The digestive tract provides the body with a continual supply of water, electrolytes, vitamins, and nutrients. To achieve this requires (1) movements of food through the alimentary tract; (2) secretion of digestive juices and digestion of the food; (3) absorption of water, various electrolytes, vitamins, and digestive products; (4) circulation of blood through the gastrointestinal organs to carry away the absorbed substances: and (5) control of these functions by local, nervous and hormonal systems.
You must be wondering what are eyes doing in our digestive system. But it all starts from the eyes. First of all particles of light bouncing off the piece of cake hit the optic nerves at the back of the eyes, generating a nerve impulse. This first impression travels right through the brain to the visual cortex at the back, just below where a high ponytail would be. There, the brain interprets the nerve impulses to form an image. It is not until that happens that we really see the piece of cake. This delicious news is then passed on to the systems that control salivation, with mouth-watering results. Similarly, the mere sight of a yummy treat also causes the stomach to produce some digestive juices in anticipation.
If you stick your finger up your nose, you will notice that the cavity continues upward far beyond the reach of your finger. This is where the olfactory nerves are, which are responsible for smelling. They are coated in a protective layer of mucus, so anything we smell must first be dissolved in that slimy substance if it is to get through to the nerves.
Olfactory nerves are specialists. There are specific receptors for a large range of individual smells. Some spend years hanging around up your nose, waiting for their chance to shine. When that single, long-awaited lily-of-the-valley scent molecule finally attaches itself, the receptor proudly calls out “lily-of-the-valley!” to the brain. Then it might be idle again for the next couple of years. (Incidentally, although we are equipped with a large number of olfactory cells, dogs have inconceivably more.)
For us to smell it, molecules from the piece of cake first have to drift into the air, to be sucked in through our nostrils as we breathe. They may be aromatic molecules of vanilla, minute plastic molecules from cheap party forks, or evaporating alcohol fragrances from the cake’s rum filling. Our olfactory organ is a royal taster with a thorough knowledge of chemistry. The closer we bring the cake-laden fork to our cake-hole, the more detached cake molecules stream into our nose. If we detect tiny traces of alcohol as the cake covers the last small gap between our fork and our mouth, we may back our arm up in suspicion to allow our eyes to inspect the cake again, just to check whether it is supposed to contain alcohol or whether the fruit in it has started to rot. With all checks passed, it’s mouth open, fork in, and let the ballet begin.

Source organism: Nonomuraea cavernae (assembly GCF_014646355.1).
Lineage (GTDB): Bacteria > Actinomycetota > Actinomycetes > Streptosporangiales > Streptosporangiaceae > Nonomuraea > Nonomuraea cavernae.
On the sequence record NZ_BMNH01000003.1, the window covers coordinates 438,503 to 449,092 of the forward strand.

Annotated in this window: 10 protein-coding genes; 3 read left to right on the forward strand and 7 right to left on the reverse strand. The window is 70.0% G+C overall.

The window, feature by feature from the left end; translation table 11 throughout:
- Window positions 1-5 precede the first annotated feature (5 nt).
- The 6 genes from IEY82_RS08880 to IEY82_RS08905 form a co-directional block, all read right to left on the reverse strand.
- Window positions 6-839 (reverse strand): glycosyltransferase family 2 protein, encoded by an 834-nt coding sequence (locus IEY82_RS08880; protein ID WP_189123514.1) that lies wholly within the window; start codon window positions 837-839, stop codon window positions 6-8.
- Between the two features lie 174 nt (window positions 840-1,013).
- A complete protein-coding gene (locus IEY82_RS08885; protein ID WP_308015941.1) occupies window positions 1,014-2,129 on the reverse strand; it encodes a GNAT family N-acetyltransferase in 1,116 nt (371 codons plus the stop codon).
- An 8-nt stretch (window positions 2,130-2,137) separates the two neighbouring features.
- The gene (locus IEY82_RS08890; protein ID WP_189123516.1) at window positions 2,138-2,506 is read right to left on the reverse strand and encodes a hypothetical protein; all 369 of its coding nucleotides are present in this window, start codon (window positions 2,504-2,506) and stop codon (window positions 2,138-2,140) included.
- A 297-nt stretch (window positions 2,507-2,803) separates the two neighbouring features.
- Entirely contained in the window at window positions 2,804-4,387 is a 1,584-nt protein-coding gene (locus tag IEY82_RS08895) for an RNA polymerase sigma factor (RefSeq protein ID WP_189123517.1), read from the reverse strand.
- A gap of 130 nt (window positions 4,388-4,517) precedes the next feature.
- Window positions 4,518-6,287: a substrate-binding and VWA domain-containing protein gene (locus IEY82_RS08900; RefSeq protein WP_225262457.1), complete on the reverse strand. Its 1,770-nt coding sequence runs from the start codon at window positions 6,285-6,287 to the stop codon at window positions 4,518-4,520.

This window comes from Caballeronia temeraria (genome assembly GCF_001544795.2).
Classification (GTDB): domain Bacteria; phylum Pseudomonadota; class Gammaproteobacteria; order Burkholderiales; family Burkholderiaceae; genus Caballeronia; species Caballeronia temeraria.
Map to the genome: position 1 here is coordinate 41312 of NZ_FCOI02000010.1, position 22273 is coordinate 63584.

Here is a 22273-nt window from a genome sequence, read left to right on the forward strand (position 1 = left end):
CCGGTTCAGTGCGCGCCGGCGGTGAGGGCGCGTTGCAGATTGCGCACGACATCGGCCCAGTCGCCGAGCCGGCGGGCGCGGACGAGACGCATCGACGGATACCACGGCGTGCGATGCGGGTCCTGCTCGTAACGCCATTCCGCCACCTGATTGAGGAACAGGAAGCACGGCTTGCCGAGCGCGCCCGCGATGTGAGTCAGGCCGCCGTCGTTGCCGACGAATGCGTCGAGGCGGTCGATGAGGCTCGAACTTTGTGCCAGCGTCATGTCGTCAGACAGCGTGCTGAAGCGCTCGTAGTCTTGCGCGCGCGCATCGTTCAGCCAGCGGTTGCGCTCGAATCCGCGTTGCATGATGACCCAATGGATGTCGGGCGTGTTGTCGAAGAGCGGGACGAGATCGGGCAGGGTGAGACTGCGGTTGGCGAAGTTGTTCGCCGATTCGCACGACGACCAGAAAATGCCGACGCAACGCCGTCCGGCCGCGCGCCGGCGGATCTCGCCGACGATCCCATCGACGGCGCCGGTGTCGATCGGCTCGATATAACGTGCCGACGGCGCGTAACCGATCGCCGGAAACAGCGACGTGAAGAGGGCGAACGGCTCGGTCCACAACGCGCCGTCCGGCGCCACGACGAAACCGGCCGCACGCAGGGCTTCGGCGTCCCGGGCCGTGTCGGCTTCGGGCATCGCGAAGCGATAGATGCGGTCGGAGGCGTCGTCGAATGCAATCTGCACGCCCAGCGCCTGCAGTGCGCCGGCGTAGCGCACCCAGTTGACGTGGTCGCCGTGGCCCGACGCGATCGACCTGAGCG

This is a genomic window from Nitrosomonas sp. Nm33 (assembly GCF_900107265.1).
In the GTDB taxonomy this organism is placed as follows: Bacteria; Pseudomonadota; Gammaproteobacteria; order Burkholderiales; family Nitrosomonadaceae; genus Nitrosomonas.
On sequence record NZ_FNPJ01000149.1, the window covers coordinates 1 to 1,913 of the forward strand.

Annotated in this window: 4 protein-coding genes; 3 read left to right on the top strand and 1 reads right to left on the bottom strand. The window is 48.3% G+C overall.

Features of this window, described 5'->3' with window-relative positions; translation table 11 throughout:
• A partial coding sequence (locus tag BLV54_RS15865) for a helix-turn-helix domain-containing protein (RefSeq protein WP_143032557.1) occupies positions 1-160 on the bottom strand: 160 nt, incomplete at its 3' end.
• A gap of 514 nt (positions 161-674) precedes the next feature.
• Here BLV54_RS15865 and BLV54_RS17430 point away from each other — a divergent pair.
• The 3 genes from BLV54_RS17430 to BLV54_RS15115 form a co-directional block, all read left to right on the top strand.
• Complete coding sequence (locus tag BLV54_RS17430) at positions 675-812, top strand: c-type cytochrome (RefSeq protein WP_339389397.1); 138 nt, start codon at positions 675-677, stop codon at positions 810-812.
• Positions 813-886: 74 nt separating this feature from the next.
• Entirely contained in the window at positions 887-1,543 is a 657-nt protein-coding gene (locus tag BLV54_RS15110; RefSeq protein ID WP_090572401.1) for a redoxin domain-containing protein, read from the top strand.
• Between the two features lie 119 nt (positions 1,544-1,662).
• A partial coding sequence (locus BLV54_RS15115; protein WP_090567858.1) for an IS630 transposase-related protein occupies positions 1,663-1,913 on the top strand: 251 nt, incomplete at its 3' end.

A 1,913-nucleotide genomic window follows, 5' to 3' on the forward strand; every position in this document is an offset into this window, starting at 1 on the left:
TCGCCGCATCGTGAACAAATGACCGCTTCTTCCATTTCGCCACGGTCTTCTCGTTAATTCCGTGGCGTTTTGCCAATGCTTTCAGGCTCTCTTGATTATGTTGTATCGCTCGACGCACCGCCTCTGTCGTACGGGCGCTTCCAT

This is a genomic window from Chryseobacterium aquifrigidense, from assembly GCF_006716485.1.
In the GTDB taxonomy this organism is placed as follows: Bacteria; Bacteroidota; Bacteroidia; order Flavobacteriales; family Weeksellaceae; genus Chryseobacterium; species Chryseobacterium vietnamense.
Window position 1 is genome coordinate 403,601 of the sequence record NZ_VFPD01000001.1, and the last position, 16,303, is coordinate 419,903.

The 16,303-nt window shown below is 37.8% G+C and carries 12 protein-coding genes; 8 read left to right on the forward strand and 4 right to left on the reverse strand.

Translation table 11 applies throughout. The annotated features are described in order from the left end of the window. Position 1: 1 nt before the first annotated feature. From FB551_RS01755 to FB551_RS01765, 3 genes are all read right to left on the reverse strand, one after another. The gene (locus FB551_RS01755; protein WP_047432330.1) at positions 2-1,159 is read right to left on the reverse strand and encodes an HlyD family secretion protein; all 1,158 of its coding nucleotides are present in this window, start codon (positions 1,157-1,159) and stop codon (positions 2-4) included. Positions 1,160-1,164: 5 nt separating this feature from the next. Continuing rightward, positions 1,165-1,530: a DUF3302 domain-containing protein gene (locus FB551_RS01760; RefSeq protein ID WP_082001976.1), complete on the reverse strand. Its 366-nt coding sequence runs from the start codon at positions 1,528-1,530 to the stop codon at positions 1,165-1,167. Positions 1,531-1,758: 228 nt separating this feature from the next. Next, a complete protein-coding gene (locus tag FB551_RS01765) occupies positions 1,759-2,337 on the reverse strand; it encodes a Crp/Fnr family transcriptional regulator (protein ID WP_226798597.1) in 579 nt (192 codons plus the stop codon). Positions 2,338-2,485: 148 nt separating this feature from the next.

The mouth is a place of superlatives. The most powerful muscles in our body are the jaw muscles; the body’s most flexible striated (not smooth) muscle is the tongue. Working together, they are not only incredible crunchers, they are also nimble manipulators. Another candidate for the record books is tooth enamel. Tooth enamel is the hardest substance produced by the human body. And it needs to be, since our jaws can exert a pressure of up to 180 pounds (80 kilos) on each of our molars—or approximately the weight of a grown man! When we encounter something hard in our food, we pound it with almost the equivalent force of an entire football team jumping up and down on it before we swallow it. All that power is not necessary to deal with a piece of cake—just a few girls in tutus and ballet slippers will suffice.
The tongue plays an important part in mastication. It acts like a football coach, gathering any bits of cake that may be hiding from the chewing action and guiding them back into the game. When the mouthful of cake is sufficiently mushy, it is ready for swallowing. The tongue rounds up about half an ounce (20 milliliters) of cake mush and presses it against the palate, the stage curtain of the esophagus. It works like a light switch: when the tongue presses against it, the swallowing reflex starts automatically. We close our mouth, since breathing must stop for swallowing to take place. The ball of cake mush—known medically as the bolus—now makes its way toward the pharyngeal area, and it’s time for the dancers to enter the stage and the show to start.
The velum (or soft palate) and the superior pharyngeal constrictor muscle are the two formations responsible for officially closing the connections to the nose. This movement is so powerful that it can be heard down the corridor and round the corner—that popping sound in the ear that often accompanies a powerful swallow. The vocal cords are silenced and have to be closed. The epiglottis rises majestically, like an orchestra conductor (you can feel it when you place a hand on your neck), the entire base of the mouth is lowered, and a powerful wave pushes the bit of cake into the esophagus, amid tumultuous applause from the salivary system.
The cake bolus takes five to ten seconds to reach this stage. When we swallow, our esophagus executes a kind of stadium-style wave. On the arrival of the bolus, the esophagus widens to let it pass, closing again behind it. This prevents anything from slipping back up the wrong way.
This process is so automatic that it even works when the owner of the esophagus is standing on her head. Our piece of cake meanders in this way—oblivious to gravity—gracefully through the upper body. Break dancers would call this move The Snake or The Worm; doctors prefer to call it propulsive peristalsis. The top third of the esophagus is surrounded by striated muscle—that is why we are still aware of the cake passing through that part of the gullet. The unconscious inner world begins at the level of that small hollow you can feel at the top of your breastbone. From there on, the esophagus is made of smooth muscle.
The esophagus is sealed at the bottom end by a ring-shaped sphincter muscle. Taking its cue from the peristaltic motion above, that muscle relaxes for eight frolicsome seconds. This opens the way, allowing the piece of cake to plop unhindered into the stomach. The muscle then closes again, and normal breathing service resumes up in the pharynx.